• Emsi software
  • ESET
  • F-Secure
  • Fortinet
  • Frisk Software
  • G Data Software
  • GFI/Sunbelt Software (VIPRE Antivirus & Internet Security)
  • Ikarus Software
  • Intego
  • iolo
  • IObit.com
  • Kaspersky Lab (Kaspersky Anti-Virus & Internet Security)
  • Kingsoft
  • Malwarebytes
  • McAfee McAfee VirusScan Plus & Internet Security)
  • Norman
  • Panda (Panda Antivirus Pro & Internet Security)
  • PC Tools
  • Prevx
  • Rising
  • Sophos
  • SuperAntispyware
  • Symantec (Norton AntiVirus & Internet Security)
  • Trend Micro (Trend Micro AntiVirus & Internet Security)

  • You'll note, every one of the programs (reviews linked above) are included in our antivirus reviews since day one of our site are included on the list.

    If you know of other legitimate A/V software not on the list, please contact us so that we can share your insight with the folks at Comodo.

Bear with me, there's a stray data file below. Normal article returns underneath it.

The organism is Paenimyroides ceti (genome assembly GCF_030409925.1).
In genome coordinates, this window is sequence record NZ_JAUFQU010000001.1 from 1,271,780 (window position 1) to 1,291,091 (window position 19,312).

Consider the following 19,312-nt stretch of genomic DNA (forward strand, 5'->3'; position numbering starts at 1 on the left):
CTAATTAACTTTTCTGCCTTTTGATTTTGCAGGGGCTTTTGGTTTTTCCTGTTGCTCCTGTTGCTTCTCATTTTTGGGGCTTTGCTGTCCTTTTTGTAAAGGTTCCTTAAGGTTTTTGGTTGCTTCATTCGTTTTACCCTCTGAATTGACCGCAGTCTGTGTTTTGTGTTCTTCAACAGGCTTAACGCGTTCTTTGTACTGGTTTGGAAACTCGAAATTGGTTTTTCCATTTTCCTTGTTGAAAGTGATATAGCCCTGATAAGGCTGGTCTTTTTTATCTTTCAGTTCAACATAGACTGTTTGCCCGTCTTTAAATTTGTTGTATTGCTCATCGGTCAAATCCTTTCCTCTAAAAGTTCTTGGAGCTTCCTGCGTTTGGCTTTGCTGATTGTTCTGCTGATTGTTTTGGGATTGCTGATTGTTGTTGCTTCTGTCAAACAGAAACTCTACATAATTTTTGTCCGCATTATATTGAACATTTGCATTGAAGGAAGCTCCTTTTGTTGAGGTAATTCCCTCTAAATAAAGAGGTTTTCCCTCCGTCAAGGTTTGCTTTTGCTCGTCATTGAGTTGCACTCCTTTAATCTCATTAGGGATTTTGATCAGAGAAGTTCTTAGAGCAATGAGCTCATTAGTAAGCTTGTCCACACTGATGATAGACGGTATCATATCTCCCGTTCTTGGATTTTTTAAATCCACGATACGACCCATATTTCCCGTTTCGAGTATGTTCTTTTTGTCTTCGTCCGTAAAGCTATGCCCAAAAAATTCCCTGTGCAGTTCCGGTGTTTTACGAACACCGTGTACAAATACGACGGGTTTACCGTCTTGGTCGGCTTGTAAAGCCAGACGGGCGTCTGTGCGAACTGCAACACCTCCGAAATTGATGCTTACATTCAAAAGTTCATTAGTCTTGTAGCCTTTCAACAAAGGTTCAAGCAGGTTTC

Sunbelt Software Joins Fight Against Malware

    We came across some great news today on darkREADING.com: Sunbelt Software, makers of VIPRE, our top-rated best antivirus program for 2012, is joining Trend Micro and others in contributing data to StopBadware.org. 

    StopBadware, which has its home at Harvard University's Berkman Center for Internet & Society, is described in the article on darkREADING's efforts to fight malware as a,

    "collaborative initiative to combat viruses, spyware, and other bad software...."

    The process StopBadware uses is perhaps the largest of its kind. The idea behind it is simple: